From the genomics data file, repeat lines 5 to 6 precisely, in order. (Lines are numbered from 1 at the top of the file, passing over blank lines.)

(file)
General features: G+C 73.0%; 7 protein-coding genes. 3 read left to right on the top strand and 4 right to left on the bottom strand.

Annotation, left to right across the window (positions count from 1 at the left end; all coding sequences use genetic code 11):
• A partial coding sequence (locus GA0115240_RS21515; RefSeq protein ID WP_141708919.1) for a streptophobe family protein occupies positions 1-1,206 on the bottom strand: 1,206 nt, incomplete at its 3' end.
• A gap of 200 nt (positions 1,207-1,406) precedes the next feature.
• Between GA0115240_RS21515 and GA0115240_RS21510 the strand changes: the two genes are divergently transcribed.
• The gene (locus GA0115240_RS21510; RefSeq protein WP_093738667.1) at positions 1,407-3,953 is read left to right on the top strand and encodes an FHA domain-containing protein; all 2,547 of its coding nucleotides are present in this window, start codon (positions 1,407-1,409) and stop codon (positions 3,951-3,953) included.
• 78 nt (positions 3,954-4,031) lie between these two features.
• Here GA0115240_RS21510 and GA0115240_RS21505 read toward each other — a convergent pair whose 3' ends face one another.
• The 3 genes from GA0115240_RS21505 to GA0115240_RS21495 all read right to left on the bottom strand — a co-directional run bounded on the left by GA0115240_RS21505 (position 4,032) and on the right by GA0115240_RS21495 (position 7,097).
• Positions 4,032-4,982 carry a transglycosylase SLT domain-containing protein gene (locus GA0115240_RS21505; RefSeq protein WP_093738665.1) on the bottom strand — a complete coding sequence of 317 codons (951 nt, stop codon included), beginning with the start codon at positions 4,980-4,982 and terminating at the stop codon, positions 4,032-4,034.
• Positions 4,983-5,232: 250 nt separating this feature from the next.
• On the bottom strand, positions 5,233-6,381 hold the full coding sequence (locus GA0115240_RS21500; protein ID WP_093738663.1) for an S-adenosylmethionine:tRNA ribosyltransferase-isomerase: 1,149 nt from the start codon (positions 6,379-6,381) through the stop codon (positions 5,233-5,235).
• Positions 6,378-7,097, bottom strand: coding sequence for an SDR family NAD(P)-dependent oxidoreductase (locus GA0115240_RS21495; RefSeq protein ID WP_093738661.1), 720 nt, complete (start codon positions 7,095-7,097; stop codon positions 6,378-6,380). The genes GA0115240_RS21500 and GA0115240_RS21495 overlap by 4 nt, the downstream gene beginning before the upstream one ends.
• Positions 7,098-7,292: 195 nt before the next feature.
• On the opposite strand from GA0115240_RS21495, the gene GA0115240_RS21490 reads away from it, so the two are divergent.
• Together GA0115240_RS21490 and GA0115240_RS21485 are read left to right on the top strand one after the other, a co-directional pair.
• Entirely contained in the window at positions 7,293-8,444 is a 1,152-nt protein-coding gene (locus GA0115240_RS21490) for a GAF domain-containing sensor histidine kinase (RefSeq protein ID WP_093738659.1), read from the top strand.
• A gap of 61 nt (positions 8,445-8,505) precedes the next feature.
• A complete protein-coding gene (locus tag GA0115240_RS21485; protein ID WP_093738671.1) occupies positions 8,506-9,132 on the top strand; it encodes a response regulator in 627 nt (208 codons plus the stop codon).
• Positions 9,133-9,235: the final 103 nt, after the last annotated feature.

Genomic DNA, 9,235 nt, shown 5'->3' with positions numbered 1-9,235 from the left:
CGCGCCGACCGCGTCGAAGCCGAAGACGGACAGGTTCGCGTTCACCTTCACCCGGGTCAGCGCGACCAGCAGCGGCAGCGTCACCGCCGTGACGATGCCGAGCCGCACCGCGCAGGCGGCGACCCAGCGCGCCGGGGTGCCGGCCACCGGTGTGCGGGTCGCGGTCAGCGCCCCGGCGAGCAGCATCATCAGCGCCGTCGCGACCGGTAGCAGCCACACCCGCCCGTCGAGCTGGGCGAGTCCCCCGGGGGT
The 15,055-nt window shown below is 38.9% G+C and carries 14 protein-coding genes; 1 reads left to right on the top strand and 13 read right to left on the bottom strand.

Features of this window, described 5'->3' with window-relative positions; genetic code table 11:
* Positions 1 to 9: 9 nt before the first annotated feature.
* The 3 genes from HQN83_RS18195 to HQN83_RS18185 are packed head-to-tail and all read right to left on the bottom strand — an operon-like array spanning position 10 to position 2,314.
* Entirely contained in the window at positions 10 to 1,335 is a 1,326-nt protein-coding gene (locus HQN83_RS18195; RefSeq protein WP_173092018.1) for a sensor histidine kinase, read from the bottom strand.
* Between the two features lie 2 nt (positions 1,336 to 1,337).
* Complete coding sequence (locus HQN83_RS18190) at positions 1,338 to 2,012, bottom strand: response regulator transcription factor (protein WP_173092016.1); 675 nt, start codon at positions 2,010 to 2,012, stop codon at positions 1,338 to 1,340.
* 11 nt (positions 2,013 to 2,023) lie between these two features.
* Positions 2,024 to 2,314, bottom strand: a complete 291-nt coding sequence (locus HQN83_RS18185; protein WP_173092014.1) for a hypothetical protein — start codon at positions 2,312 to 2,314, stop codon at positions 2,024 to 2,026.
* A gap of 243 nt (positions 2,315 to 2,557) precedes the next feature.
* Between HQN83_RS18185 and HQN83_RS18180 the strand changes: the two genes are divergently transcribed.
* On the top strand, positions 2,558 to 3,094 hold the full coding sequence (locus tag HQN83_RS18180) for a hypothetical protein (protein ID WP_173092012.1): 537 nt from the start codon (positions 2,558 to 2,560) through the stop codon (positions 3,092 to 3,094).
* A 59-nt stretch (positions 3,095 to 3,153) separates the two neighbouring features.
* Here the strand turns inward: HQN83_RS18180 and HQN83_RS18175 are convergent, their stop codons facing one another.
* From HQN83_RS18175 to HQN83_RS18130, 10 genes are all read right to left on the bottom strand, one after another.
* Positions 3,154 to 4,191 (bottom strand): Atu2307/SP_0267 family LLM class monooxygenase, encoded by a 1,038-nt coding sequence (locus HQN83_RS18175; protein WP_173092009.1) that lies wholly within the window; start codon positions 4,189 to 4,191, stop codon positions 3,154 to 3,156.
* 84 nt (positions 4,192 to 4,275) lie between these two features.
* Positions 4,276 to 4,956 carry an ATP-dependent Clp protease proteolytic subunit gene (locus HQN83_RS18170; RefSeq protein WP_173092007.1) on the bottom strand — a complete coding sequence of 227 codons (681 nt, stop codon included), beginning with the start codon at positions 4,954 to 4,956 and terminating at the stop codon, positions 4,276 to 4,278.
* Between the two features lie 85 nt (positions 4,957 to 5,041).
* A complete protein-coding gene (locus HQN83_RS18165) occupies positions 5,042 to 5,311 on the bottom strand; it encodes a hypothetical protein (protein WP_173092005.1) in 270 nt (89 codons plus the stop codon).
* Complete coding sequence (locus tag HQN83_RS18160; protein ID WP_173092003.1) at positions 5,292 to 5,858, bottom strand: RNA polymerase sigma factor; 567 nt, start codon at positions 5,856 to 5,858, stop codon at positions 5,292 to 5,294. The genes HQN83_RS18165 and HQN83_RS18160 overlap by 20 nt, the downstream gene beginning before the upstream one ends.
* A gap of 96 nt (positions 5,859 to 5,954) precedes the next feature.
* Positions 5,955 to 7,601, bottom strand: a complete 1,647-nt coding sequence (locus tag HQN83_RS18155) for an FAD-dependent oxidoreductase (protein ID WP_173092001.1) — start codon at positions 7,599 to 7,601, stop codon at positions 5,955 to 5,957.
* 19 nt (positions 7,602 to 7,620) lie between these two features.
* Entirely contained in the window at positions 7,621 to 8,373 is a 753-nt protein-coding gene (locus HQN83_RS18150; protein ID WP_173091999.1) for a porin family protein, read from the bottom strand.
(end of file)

• Between GA0115240_RS21515 and GA0115240_RS21510 the strand changes: the two genes are divergently transcribed.
• The gene (locus GA0115240_RS21510; RefSeq protein WP_093738667.1) at positions 1,407-3,953 is read left to right on the top strand and encodes an FHA domain-containing protein; all 2,547 of its coding nucleotides are present in this window, start codon (positions 1,407-1,409) and stop codon (positions 3,951-3,953) included.